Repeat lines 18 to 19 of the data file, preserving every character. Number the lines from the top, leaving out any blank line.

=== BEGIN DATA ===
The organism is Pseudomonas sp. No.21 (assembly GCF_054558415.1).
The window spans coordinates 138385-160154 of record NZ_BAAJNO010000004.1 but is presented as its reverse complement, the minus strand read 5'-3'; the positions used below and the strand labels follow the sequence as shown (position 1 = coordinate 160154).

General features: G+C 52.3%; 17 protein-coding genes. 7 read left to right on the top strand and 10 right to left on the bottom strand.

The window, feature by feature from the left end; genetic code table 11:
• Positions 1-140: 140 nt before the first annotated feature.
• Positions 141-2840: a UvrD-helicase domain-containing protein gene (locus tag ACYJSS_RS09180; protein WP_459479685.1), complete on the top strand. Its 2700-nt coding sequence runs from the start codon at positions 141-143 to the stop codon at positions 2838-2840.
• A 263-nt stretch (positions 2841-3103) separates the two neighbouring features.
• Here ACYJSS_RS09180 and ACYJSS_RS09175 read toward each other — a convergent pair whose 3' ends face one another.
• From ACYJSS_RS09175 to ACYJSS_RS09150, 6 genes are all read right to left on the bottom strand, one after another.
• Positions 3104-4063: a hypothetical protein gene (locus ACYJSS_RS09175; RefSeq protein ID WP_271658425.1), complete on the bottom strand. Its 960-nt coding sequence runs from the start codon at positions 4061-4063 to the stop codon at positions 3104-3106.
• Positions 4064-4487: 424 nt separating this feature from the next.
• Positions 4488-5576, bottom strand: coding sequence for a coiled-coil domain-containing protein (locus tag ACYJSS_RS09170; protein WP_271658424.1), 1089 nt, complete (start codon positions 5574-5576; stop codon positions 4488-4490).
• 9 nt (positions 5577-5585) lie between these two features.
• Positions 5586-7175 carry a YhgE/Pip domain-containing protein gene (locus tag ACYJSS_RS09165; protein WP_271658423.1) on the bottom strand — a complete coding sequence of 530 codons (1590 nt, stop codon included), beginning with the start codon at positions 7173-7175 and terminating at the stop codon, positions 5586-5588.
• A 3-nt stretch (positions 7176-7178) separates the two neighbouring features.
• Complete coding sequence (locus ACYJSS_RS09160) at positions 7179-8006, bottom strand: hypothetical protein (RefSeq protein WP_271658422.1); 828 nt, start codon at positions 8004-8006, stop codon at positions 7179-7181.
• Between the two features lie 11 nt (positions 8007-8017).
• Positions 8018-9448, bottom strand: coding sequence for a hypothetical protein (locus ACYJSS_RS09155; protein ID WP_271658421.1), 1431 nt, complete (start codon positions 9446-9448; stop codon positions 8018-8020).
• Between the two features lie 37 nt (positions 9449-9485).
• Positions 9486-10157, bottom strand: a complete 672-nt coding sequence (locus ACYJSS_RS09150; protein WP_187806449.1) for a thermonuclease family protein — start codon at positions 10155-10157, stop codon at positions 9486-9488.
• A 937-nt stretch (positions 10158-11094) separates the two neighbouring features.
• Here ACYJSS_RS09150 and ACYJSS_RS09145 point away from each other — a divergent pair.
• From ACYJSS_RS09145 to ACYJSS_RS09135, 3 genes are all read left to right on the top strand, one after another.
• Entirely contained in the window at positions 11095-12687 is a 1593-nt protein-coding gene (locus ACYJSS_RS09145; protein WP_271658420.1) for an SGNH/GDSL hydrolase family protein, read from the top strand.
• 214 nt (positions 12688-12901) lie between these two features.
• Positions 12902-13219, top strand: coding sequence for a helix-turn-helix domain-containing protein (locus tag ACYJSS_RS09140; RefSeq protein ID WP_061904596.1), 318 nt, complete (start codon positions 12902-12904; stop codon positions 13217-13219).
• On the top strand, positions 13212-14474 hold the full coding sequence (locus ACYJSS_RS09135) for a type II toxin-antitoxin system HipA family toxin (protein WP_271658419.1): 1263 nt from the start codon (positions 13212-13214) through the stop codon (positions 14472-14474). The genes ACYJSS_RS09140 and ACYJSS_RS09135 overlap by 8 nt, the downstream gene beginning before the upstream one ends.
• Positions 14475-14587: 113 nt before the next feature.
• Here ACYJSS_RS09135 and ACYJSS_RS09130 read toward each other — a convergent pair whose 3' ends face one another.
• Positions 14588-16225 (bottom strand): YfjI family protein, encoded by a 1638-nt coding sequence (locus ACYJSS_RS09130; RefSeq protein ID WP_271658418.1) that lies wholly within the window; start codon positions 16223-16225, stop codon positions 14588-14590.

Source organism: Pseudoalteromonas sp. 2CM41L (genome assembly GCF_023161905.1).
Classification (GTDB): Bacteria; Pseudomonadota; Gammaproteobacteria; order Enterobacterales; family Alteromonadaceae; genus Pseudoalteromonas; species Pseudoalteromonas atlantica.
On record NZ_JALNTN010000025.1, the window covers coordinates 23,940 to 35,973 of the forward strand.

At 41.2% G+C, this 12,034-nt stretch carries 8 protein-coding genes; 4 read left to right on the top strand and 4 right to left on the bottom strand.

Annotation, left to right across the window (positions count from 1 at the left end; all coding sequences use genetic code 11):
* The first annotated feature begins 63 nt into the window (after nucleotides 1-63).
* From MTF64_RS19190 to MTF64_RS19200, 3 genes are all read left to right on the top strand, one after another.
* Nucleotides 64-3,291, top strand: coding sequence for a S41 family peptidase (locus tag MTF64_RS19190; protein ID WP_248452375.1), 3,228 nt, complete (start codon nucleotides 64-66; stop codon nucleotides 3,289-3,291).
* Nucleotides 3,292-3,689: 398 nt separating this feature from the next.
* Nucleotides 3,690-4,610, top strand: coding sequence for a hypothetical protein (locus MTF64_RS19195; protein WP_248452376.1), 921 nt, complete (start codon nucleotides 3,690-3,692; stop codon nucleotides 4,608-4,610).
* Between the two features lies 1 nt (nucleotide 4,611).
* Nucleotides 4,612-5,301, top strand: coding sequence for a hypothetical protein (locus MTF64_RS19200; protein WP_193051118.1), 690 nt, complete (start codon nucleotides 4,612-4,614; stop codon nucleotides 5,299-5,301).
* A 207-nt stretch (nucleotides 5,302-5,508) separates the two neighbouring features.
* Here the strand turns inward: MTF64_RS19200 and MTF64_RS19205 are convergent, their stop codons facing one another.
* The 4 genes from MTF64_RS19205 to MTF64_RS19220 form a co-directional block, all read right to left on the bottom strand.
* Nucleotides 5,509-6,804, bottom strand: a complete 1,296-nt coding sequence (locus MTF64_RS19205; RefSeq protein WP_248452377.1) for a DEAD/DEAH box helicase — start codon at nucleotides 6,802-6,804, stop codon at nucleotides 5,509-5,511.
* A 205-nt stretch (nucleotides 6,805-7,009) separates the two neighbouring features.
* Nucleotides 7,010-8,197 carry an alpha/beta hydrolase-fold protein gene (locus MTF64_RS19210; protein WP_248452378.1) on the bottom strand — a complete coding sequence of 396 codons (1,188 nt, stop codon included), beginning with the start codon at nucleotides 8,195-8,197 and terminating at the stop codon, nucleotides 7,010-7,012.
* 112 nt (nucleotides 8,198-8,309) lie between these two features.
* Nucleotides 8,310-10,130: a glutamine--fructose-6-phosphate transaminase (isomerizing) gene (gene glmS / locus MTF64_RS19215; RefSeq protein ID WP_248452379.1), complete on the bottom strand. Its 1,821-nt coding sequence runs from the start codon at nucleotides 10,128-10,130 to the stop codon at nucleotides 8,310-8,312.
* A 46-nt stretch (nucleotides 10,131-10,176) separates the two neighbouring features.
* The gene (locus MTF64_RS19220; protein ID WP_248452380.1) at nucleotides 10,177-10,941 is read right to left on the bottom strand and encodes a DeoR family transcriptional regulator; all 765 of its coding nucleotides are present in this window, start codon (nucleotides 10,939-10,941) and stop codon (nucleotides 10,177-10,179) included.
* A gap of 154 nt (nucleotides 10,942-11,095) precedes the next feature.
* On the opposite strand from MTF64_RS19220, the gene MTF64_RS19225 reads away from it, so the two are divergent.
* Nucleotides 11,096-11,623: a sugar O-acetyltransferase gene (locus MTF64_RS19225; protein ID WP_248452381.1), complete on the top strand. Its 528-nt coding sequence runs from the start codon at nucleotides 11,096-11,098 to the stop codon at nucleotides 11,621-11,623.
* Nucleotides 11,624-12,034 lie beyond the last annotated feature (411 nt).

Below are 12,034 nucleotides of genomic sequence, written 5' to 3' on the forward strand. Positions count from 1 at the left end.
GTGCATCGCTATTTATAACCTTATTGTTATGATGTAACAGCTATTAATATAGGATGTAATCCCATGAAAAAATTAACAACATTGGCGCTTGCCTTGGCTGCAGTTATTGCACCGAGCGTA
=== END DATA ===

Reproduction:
• Positions 8018-9448, bottom strand: coding sequence for a hypothetical protein (locus ACYJSS_RS09155; protein ID WP_271658421.1), 1431 nt, complete (start codon positions 9446-9448; stop codon positions 8018-8020).
• Between the two features lie 37 nt (positions 9449-9485).